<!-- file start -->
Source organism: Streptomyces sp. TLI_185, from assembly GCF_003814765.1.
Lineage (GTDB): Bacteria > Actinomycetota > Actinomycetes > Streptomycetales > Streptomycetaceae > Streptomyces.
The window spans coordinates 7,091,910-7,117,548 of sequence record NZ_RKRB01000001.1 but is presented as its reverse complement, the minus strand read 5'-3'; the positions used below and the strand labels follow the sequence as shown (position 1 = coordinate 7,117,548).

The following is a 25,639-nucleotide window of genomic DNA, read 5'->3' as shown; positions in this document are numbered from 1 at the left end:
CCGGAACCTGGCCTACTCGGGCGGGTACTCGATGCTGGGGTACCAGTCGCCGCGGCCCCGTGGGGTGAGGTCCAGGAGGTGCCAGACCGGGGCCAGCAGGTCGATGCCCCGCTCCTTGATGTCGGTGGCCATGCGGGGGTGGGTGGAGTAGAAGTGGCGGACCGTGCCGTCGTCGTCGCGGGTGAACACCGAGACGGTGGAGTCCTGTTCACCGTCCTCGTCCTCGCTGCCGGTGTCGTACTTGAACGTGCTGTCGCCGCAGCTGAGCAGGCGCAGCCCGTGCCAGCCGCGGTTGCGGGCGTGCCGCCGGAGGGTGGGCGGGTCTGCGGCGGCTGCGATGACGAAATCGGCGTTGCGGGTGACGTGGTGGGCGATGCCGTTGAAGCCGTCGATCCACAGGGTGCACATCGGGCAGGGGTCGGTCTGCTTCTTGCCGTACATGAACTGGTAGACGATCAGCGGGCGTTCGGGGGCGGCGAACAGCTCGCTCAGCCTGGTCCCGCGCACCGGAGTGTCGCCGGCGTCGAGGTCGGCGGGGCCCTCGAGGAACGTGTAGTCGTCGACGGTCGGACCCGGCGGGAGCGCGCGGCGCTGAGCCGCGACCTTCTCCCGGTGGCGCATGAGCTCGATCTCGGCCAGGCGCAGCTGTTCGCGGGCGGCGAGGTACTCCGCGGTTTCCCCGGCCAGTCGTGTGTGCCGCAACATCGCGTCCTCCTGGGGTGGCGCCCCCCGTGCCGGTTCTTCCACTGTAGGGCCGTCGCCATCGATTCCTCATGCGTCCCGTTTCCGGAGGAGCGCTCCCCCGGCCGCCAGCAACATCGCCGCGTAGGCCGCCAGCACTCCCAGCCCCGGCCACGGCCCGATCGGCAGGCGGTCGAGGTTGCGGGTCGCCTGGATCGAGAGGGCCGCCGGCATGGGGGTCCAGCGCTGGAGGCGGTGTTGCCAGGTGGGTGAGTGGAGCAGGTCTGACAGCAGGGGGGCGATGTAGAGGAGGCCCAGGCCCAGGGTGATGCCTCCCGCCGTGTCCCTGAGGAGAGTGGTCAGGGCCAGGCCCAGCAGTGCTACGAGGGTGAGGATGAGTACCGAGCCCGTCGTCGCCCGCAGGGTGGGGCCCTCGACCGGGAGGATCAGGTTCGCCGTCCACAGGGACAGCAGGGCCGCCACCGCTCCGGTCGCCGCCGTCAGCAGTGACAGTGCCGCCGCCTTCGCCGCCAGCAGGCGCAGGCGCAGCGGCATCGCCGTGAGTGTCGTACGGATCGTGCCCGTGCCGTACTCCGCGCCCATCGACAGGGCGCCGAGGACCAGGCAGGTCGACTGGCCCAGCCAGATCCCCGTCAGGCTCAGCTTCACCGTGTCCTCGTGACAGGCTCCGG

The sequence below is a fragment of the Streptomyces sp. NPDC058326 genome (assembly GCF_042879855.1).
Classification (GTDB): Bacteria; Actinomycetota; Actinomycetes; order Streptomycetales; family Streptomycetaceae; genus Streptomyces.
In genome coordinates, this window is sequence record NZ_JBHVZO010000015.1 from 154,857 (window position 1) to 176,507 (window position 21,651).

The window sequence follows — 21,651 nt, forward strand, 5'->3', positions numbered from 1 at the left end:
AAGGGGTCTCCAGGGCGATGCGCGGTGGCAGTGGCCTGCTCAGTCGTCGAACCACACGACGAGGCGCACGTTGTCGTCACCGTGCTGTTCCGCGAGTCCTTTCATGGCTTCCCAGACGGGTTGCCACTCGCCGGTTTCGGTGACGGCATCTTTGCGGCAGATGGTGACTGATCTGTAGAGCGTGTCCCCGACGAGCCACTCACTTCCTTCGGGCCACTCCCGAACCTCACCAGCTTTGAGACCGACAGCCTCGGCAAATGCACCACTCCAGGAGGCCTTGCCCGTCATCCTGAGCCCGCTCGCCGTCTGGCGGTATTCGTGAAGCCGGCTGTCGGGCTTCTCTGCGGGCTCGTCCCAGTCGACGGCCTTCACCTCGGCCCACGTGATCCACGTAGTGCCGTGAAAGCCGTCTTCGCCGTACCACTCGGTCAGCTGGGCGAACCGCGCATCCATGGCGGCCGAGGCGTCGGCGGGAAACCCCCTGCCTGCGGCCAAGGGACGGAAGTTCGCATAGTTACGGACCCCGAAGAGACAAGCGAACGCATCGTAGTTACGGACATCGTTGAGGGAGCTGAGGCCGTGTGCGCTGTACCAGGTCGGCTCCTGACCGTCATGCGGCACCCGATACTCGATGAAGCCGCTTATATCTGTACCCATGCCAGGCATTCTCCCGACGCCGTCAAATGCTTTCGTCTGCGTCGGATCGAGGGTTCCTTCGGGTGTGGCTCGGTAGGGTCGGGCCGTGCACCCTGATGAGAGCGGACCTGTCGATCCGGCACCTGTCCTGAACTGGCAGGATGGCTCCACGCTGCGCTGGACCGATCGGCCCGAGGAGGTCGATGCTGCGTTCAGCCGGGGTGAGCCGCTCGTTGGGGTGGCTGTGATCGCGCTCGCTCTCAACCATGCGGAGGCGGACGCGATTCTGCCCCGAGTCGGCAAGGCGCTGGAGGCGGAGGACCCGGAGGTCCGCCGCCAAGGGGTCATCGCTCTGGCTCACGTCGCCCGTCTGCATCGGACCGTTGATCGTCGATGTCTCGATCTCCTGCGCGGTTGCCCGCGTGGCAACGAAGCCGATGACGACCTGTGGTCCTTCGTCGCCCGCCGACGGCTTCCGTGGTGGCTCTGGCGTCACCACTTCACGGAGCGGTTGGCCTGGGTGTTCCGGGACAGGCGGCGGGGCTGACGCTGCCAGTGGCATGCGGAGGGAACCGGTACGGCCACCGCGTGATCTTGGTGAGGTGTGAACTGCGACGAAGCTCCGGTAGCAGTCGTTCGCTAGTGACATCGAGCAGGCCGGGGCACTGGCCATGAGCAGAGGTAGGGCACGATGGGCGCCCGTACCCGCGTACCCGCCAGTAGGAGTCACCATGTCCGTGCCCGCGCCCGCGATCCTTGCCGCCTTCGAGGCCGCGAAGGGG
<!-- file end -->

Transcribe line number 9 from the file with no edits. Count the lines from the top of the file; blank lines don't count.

The window sequence follows — 21,651 nt, forward strand, 5'->3', positions numbered from 1 at the left end: